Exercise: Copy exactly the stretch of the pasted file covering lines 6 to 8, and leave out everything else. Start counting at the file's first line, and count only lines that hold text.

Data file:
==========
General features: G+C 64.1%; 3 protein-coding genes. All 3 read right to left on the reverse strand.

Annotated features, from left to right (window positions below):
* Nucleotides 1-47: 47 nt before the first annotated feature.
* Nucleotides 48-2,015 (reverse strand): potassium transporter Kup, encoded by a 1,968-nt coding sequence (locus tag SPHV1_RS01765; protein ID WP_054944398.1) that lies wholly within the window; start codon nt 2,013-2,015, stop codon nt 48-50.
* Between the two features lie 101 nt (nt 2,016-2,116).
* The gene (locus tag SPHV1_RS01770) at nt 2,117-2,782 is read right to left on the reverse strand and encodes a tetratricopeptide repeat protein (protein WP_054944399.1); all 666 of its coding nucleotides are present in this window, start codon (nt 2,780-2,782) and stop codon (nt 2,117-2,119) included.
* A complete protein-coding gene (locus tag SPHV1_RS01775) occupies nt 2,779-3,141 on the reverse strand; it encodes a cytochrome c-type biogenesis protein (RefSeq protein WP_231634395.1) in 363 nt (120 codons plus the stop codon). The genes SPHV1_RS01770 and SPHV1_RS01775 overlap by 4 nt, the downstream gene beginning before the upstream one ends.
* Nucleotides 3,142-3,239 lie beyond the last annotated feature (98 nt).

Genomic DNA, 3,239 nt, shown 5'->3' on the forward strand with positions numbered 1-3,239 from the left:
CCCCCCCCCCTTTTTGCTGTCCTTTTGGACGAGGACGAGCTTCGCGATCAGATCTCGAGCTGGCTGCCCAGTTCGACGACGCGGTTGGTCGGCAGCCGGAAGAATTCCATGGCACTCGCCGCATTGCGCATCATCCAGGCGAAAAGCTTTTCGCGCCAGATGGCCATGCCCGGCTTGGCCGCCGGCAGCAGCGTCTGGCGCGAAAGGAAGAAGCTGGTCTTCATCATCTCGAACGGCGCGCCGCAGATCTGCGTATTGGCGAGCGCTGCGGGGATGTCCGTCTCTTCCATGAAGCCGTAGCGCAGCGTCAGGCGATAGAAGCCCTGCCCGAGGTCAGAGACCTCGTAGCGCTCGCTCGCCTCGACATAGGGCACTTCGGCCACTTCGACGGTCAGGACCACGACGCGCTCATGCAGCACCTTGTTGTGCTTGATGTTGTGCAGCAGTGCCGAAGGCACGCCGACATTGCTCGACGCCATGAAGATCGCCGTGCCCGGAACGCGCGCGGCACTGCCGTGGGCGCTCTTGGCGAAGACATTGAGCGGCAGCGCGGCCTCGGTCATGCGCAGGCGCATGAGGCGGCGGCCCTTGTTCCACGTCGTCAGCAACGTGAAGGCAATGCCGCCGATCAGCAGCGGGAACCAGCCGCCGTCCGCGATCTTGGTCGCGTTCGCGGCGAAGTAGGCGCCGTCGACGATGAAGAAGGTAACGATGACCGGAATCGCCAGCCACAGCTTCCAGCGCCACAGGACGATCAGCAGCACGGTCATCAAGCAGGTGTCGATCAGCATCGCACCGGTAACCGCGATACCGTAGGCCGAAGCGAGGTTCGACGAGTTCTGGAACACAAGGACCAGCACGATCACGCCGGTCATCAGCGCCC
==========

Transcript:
* The gene (locus tag SPHV1_RS01770) at nt 2,117-2,782 is read right to left on the reverse strand and encodes a tetratricopeptide repeat protein (protein WP_054944399.1); all 666 of its coding nucleotides are present in this window, start codon (nt 2,780-2,782) and stop codon (nt 2,117-2,119) included.
* A complete protein-coding gene (locus tag SPHV1_RS01775) occupies nt 2,779-3,141 on the reverse strand; it encodes a cytochrome c-type biogenesis protein (RefSeq protein WP_231634395.1) in 363 nt (120 codons plus the stop codon). The genes SPHV1_RS01770 and SPHV1_RS01775 overlap by 4 nt, the downstream gene beginning before the upstream one ends.
* Nucleotides 3,142-3,239 lie beyond the last annotated feature (98 nt).